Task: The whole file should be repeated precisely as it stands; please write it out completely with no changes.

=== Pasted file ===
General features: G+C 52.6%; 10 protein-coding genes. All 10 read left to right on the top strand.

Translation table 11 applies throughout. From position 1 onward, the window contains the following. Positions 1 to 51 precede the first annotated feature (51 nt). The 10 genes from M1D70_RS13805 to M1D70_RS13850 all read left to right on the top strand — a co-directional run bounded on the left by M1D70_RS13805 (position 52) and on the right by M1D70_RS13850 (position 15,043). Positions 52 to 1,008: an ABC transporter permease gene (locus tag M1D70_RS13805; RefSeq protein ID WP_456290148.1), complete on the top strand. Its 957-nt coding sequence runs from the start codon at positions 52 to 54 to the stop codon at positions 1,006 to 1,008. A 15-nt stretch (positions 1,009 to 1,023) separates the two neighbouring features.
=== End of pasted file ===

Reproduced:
General features: G+C 52.6%; 10 protein-coding genes. All 10 read left to right on the top strand.

Translation table 11 applies throughout. From position 1 onward, the window contains the following. Positions 1 to 51 precede the first annotated feature (51 nt). The 10 genes from M1D70_RS13805 to M1D70_RS13850 all read left to right on the top strand — a co-directional run bounded on the left by M1D70_RS13805 (position 52) and on the right by M1D70_RS13850 (position 15,043). Positions 52 to 1,008: an ABC transporter permease gene (locus tag M1D70_RS13805; RefSeq protein ID WP_456290148.1), complete on the top strand. Its 957-nt coding sequence runs from the start codon at positions 52 to 54 to the stop codon at positions 1,006 to 1,008. A 15-nt stretch (positions 1,009 to 1,023) separates the two neighbouring features.